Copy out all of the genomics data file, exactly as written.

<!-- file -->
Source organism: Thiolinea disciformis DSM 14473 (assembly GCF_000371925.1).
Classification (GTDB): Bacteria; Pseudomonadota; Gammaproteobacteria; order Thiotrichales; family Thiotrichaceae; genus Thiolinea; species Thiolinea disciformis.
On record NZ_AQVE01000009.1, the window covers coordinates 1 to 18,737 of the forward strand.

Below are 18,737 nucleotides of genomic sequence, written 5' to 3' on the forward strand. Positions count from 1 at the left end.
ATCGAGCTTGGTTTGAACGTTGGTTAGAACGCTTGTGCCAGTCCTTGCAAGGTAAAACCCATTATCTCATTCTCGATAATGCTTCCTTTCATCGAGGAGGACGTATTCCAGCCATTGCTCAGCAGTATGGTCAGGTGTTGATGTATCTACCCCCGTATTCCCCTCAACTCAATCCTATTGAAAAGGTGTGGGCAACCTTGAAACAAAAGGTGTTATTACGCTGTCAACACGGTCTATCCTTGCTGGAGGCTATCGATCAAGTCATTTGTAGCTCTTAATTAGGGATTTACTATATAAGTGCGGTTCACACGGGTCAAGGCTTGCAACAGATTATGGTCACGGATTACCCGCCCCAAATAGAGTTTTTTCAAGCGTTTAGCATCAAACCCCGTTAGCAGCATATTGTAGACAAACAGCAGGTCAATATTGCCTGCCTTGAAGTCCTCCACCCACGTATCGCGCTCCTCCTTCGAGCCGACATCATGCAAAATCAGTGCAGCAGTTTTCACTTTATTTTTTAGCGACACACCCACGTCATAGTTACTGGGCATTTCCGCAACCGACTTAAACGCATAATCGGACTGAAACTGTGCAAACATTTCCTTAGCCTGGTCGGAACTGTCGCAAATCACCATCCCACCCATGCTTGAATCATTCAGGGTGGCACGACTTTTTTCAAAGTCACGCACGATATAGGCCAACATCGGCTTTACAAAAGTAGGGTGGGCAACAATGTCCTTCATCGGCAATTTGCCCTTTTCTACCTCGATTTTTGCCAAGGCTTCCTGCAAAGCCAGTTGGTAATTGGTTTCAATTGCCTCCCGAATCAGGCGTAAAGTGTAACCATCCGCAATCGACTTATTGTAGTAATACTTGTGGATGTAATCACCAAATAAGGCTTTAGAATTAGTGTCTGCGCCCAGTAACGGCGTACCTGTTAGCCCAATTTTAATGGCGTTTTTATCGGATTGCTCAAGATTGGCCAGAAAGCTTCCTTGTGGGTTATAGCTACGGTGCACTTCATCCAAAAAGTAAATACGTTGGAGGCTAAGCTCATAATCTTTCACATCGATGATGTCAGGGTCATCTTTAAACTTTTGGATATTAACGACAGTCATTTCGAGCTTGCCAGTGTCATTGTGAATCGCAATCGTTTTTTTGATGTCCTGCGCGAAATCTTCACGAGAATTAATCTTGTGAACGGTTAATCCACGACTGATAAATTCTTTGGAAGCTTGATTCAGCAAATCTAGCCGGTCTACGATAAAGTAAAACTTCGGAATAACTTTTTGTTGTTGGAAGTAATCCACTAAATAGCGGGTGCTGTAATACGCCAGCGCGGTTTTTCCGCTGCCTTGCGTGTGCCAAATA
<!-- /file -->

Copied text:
Source organism: Thiolinea disciformis DSM 14473 (assembly GCF_000371925.1).
Classification (GTDB): Bacteria; Pseudomonadota; Gammaproteobacteria; order Thiotrichales; family Thiotrichaceae; genus Thiolinea; species Thiolinea disciformis.
On record NZ_AQVE01000009.1, the window covers coordinates 1 to 18,737 of the forward strand.

Below are 18,737 nucleotides of genomic sequence, written 5' to 3' on the forward strand. Positions count from 1 at the left end.
ATCGAGCTTGGTTTGAACGTTGGTTAGAACGCTTGTGCCAGTCCTTGCAAGGTAAAACCCATTATCTCATTCTCGATAATGCTTCCTTTCATCGAGGAGGACGTATTCCAGCCATTGCTCAGCAGTATGGTCAGGTGTTGATGTATCTACCCCCGTATTCCCCTCAACTCAATCCTATTGAAAAGGTGTGGGCAACCTTGAAACAAAAGGTGTTATTACGCTGTCAACACGGTCTATCCTTGCTGGAGGCTATCGATCAAGTCATTTGTAGCTCTTAATTAGGGATTTACTATATAAGTGCGGTTCACACGGGTCAAGGCTTGCAACAGATTATGGTCACGGATTACCCGCCCCAAATAGAGTTTTTTCAAGCGTTTAGCATCAAACCCCGTTAGCAGCATATTGTAGACAAACAGCAGGTCAATATTGCCTGCCTTGAAGTCCTCCACCCACGTATCGCGCTCCTCCTTCGAGCCGACATCATGCAAAATCAGTGCAGCAGTTTTCACTTTATTTTTTAGCGACACACCCACGTCATAGTTACTGGGCATTTCCGCAACCGACTTAAACGCATAATCGGACTGAAACTGTGCAAACATTTCCTTAGCCTGGTCGGAACTGTCGCAAATCACCATCCCACCCATGCTTGAATCATTCAGGGTGGCACGACTTTTTTCAAAGTCACGCACGATATAGGCCAACATCGGCTTTACAAAAGTAGGGTGGGCAACAATGTCCTTCATCGGCAATTTGCCCTTTTCTACCTCGATTTTTGCCAAGGCTTCCTGCAAAGCCAGTTGGTAATTGGTTTCAATTGCCTCCCGAATCAGGCGTAAAGTGTAACCATCCGCAATCGACTTATTGTAGTAATACTTGTGGATGTAATCACCAAATAAGGCTTTAGAATTAGTGTCTGCGCCCAGTAACGGCGTACCTGTTAGCCCAATTTTAATGGCGTTTTTATCGGATTGCTCAAGATTGGCCAGAAAGCTTCCTTGTGGGTTATAGCTACGGTGCACTTCATCCAAAAAGTAAATACGTTGGAGGCTAAGCTCATAATCTTTCACATCGATGATGTCAGGGTCATCTTTAAACTTTTGGATATTAACGACAGTCATTTCGAGCTTGCCAGTGTCATTGTGAATCGCAATCGTTTTTTTGATGTCCTGCGCGAAATCTTCACGAGAATTAATCTTGTGAACGGTTAATCCACGACTGATAAATTCTTTGGAAGCTTGATTCAGCAAATCTAGCCGGTCTACGATAAAGTAAAACTTCGGAATAACTTTTTGTTGTTGGAAGTAATCCACTAAATAGCGGGTGCTGTAATACGCCAGCGCGGTTTTTCCGCTGCCTTGCGTGTGCCAAATA